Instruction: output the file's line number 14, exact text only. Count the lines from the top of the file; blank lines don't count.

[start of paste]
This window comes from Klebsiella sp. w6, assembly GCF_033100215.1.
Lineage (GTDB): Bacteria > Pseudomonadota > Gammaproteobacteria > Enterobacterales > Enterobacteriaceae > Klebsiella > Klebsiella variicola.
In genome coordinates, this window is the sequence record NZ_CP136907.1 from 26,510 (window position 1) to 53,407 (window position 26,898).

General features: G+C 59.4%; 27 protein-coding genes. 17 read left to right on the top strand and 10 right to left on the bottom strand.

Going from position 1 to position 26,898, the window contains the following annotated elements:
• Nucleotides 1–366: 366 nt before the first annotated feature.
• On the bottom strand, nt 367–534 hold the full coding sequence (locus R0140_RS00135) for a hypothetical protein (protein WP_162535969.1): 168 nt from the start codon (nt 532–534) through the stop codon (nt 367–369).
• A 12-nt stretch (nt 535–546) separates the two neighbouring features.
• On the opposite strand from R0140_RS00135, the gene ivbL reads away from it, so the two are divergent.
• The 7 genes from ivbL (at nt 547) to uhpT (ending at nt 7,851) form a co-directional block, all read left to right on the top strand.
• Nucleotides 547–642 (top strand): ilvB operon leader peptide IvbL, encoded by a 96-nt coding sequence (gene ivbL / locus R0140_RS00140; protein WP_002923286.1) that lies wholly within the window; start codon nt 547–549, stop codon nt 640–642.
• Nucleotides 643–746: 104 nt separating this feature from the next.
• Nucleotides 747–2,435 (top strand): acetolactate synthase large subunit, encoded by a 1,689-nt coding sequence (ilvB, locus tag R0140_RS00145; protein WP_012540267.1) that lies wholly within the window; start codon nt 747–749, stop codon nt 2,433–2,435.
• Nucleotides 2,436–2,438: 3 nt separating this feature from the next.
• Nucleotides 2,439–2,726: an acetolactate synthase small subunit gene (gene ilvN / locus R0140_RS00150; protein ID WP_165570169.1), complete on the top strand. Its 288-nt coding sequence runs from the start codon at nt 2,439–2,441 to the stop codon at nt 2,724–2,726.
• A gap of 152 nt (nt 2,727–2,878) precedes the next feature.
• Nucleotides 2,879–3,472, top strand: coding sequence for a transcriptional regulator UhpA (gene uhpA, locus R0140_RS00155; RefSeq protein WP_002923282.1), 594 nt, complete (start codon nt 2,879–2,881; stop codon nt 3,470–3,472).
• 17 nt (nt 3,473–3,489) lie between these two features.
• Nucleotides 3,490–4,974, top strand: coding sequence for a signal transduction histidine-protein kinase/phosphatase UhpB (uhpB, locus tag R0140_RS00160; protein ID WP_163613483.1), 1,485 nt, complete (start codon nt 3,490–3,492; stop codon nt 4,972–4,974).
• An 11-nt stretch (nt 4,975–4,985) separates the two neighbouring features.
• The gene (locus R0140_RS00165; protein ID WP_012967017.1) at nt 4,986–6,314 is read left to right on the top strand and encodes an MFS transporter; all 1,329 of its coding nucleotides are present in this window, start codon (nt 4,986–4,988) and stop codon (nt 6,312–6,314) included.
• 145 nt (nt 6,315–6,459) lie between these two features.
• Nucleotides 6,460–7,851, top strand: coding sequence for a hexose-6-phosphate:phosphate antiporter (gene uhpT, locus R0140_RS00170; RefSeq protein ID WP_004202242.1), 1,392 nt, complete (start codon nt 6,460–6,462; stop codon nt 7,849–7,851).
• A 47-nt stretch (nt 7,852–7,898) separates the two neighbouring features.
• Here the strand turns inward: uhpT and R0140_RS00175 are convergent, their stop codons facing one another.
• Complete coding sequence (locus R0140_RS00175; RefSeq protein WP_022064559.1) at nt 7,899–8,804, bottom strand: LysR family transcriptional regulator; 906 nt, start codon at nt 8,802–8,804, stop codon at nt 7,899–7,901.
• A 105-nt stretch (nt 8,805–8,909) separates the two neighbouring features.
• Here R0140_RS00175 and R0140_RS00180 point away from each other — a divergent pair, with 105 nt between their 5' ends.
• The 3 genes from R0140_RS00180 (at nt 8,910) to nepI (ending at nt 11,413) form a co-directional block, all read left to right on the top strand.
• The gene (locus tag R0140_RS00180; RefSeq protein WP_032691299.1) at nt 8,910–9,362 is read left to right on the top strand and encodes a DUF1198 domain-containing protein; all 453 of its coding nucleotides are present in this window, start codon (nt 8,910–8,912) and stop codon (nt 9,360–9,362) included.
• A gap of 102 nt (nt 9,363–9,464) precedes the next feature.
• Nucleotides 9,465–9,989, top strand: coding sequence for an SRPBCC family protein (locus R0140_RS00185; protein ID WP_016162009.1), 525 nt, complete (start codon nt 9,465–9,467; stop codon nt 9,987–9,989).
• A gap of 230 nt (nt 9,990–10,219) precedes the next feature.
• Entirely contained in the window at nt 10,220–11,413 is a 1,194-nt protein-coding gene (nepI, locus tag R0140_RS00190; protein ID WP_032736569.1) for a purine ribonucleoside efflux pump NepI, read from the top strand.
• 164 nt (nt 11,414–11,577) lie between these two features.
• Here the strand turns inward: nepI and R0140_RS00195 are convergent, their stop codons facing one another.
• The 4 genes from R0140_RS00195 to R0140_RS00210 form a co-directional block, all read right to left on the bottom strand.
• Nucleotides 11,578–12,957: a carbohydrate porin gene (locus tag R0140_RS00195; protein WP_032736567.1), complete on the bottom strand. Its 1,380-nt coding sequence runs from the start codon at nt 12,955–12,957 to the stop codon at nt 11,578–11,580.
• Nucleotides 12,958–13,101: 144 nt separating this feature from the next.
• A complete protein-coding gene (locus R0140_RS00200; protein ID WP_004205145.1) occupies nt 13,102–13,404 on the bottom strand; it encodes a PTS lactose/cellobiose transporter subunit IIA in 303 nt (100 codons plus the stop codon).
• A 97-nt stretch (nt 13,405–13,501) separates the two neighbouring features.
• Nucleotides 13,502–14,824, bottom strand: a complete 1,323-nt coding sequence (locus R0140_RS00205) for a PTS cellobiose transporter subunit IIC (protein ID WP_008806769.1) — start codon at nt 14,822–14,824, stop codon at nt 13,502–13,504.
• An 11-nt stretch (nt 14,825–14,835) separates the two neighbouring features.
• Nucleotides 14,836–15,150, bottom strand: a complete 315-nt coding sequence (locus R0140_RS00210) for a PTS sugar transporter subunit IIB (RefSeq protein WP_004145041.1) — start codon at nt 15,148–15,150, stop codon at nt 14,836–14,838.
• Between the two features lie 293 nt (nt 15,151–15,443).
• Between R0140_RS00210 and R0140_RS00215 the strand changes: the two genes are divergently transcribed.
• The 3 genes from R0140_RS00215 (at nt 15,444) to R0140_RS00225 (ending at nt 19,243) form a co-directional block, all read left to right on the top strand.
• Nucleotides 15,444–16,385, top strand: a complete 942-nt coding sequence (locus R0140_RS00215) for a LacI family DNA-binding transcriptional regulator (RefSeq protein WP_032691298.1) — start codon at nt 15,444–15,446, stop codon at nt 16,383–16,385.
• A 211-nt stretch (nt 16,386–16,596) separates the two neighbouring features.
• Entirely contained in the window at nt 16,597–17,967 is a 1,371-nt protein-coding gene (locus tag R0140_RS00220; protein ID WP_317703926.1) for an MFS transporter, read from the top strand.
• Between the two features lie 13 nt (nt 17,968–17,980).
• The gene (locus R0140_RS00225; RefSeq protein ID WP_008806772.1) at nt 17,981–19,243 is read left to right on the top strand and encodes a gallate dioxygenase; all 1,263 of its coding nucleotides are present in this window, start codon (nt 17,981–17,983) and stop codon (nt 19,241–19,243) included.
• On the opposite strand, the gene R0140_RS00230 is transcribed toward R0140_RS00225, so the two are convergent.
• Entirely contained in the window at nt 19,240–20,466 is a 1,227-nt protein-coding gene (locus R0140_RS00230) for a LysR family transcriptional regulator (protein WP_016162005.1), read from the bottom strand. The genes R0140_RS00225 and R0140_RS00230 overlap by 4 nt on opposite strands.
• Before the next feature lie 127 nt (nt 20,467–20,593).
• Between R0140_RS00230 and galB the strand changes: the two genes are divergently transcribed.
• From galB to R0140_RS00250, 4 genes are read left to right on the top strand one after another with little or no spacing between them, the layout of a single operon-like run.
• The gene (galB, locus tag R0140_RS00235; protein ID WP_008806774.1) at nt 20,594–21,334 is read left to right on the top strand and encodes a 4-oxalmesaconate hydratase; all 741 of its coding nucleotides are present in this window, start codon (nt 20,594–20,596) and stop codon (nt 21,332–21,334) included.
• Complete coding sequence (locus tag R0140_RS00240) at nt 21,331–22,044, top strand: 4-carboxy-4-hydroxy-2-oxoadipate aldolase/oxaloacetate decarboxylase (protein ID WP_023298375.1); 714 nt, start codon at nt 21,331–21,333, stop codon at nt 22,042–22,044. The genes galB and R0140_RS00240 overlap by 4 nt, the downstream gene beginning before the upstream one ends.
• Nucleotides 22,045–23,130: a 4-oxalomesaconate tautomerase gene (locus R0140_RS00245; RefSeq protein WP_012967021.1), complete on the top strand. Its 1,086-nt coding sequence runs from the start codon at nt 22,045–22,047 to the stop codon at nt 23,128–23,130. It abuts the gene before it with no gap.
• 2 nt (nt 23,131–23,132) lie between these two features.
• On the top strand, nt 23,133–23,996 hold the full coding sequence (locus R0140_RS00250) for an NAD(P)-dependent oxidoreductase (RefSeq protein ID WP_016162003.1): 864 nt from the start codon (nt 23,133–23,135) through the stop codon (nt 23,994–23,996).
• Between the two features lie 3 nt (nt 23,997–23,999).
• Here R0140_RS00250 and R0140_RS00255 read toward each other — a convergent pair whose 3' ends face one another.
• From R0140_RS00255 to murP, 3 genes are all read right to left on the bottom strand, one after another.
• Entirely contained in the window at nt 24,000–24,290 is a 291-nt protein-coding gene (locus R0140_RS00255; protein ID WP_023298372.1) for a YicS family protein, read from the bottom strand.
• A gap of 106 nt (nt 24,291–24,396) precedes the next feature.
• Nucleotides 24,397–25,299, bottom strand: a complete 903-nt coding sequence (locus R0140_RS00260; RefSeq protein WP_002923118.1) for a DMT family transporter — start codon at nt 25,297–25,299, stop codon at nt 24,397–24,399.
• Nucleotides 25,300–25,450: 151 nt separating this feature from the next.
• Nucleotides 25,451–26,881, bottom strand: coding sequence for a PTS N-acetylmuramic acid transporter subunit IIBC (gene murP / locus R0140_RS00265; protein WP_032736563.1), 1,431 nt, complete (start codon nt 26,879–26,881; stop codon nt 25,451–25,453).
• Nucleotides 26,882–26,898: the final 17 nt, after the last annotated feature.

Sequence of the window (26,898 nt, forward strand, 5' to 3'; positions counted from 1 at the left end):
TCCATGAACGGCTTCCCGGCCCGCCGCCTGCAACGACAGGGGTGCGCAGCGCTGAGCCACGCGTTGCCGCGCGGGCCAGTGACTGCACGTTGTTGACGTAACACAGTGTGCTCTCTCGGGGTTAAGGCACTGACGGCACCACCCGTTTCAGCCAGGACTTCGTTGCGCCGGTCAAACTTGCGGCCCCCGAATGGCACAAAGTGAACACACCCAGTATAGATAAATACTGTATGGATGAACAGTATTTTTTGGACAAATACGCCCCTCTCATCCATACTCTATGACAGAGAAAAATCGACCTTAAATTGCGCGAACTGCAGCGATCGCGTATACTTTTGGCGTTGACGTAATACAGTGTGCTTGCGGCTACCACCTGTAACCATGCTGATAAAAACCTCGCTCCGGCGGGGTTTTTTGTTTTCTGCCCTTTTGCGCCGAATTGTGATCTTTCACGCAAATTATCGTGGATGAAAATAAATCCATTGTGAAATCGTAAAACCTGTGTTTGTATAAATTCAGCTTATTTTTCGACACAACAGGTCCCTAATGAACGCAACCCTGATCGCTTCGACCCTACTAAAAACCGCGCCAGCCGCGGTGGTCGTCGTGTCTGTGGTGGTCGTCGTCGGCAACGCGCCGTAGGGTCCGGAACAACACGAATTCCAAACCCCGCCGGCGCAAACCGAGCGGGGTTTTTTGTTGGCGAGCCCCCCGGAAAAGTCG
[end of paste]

• Nucleotides 2,436–2,438: 3 nt separating this feature from the next.